This is another example of how open the WordPress code is. A simple problem solved with a simple solution. And thanks to John releasing this plugin, other people who have noticed this similar problem, now have a solution in which to use. Thanks John.
For support or inquiries regarding the plugin, check out Admin Favicon.
Wow. Someone has come through and put together a list of proposed standards that plugin authors should abide by. This person goes by the name of Weathervane and considering this fella has downloaded 530 plus plugins, I tend to think he knows what he’s talking about. A little warning, the list of proposed standards is a bit long but it’s definitely a worthy read.
Weathervane makes a ton of proposals that I agree with. But there is one thing he didn’t mention that I think would solve many of the problems that are mentioned. That being, the use of the Official WordPress Plugin Database. Weathervane takes the approach of plugins being available on the authors main website. I take the stance that any and all plugins should be submitted and stored in the WP Plugin Database. This provides a central location for all types of plugins, provides the hosting necessary for plugin authors if need be, provides the ability to have a discussion/support area for each individual plugin, and something I feel that is really important. Automatic notification that a plugin has been updated.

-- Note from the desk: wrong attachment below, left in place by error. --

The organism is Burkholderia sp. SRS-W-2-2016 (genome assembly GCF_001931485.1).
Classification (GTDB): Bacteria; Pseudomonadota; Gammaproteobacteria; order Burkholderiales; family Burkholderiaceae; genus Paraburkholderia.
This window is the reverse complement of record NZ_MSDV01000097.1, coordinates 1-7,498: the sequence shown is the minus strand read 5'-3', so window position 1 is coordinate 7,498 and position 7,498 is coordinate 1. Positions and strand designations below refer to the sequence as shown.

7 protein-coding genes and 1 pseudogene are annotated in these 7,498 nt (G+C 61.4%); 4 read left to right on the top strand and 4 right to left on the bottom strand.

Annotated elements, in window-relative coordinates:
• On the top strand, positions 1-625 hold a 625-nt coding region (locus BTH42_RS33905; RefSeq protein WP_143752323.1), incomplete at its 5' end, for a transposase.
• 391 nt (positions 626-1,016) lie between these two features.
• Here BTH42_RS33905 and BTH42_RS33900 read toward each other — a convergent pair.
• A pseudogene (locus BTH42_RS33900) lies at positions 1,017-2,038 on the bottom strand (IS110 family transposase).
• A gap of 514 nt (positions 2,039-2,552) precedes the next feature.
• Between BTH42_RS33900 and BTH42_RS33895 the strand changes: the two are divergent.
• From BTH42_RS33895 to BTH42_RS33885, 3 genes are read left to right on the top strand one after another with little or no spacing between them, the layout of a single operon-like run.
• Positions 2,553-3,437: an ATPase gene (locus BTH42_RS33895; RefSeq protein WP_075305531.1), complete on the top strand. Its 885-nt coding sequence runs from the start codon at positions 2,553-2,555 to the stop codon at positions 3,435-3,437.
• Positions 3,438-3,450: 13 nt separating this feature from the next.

Of course, my view on the proposed standards for WordPress Plugins requires that we start off at the top of the food chain. This would be the WP Plugin Database. Once a series of guidelines were established at the top, the rest of the job becomes easy. Think of the advantages of having a central repository for WP Plugins. As end users, we wouldn’t need to Google Search or bookmark tons of seperate web pages that housed plugins. We would automatically be notified of updates within the plugin page in our WordPress back end. Depending on the coding guidelines that allow plugins to be entered into the repository, as end users, we would have that much more confidence that the plugin actually works and won’t do any hanky panky.
It’s awesome that I think weathervane put in the time and effort into his proposal and I believe a lot of his guidelines would be great to use for WP plugin database. Now that we have someone who has put together a base of their own proposals, it’s time we put our thinking caps on and contributed to the list.
Revver has updated their WordPress plugin today. The plugin mostly consists of more customization and greater support to users.